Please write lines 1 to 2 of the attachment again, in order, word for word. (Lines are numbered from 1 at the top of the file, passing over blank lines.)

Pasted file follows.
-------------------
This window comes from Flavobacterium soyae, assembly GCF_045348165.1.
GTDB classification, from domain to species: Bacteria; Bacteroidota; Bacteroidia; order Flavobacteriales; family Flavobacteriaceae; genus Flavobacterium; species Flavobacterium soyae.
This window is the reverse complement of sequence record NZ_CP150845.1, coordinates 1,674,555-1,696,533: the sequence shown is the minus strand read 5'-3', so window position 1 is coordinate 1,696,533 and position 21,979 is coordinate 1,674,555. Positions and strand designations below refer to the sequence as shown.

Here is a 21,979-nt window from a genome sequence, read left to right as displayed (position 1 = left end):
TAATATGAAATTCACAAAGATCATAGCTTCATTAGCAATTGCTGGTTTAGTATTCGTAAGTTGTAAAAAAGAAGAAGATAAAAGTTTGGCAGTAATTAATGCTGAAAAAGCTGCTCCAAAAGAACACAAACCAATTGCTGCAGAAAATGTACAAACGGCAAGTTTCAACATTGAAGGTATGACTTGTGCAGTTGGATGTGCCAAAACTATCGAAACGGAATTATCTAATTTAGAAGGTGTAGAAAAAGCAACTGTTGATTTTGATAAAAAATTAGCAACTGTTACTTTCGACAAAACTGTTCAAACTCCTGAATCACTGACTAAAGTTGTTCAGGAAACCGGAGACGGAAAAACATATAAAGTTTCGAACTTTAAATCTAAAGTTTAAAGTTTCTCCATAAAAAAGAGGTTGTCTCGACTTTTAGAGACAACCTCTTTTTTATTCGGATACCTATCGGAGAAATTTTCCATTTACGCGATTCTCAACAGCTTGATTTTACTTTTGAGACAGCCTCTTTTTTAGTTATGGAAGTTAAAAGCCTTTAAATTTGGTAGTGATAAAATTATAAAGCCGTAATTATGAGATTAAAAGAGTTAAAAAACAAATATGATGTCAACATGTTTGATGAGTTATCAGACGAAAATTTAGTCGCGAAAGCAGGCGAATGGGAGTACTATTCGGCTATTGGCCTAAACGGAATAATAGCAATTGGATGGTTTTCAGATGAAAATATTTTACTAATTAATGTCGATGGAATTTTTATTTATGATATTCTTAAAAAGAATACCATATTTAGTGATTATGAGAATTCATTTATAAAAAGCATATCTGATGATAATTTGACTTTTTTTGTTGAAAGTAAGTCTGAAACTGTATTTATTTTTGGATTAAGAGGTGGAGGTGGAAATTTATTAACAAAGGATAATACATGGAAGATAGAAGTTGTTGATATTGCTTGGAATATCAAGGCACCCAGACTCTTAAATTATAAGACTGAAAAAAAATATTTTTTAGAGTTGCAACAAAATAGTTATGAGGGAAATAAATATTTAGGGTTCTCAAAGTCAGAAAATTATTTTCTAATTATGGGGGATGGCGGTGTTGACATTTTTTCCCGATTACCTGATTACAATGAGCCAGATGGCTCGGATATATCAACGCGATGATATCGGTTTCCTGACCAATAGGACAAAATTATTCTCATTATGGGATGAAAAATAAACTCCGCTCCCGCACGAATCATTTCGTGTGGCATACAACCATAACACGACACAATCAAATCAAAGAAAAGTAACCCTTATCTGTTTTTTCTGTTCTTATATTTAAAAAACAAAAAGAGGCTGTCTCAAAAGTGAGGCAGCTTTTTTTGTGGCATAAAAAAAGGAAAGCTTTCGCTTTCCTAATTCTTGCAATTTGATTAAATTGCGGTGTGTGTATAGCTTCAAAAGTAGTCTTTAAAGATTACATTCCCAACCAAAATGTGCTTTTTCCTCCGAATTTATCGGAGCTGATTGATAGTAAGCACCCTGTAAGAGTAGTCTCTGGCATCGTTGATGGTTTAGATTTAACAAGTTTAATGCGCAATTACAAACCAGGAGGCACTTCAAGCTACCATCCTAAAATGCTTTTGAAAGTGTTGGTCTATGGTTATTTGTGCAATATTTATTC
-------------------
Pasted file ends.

This window comes from Flavobacterium soyae, assembly GCF_045348165.1.
GTDB classification, from domain to species: Bacteria; Bacteroidota; Bacteroidia; order Flavobacteriales; family Flavobacteriaceae; genus Flavobacterium; species Flavobacterium soyae.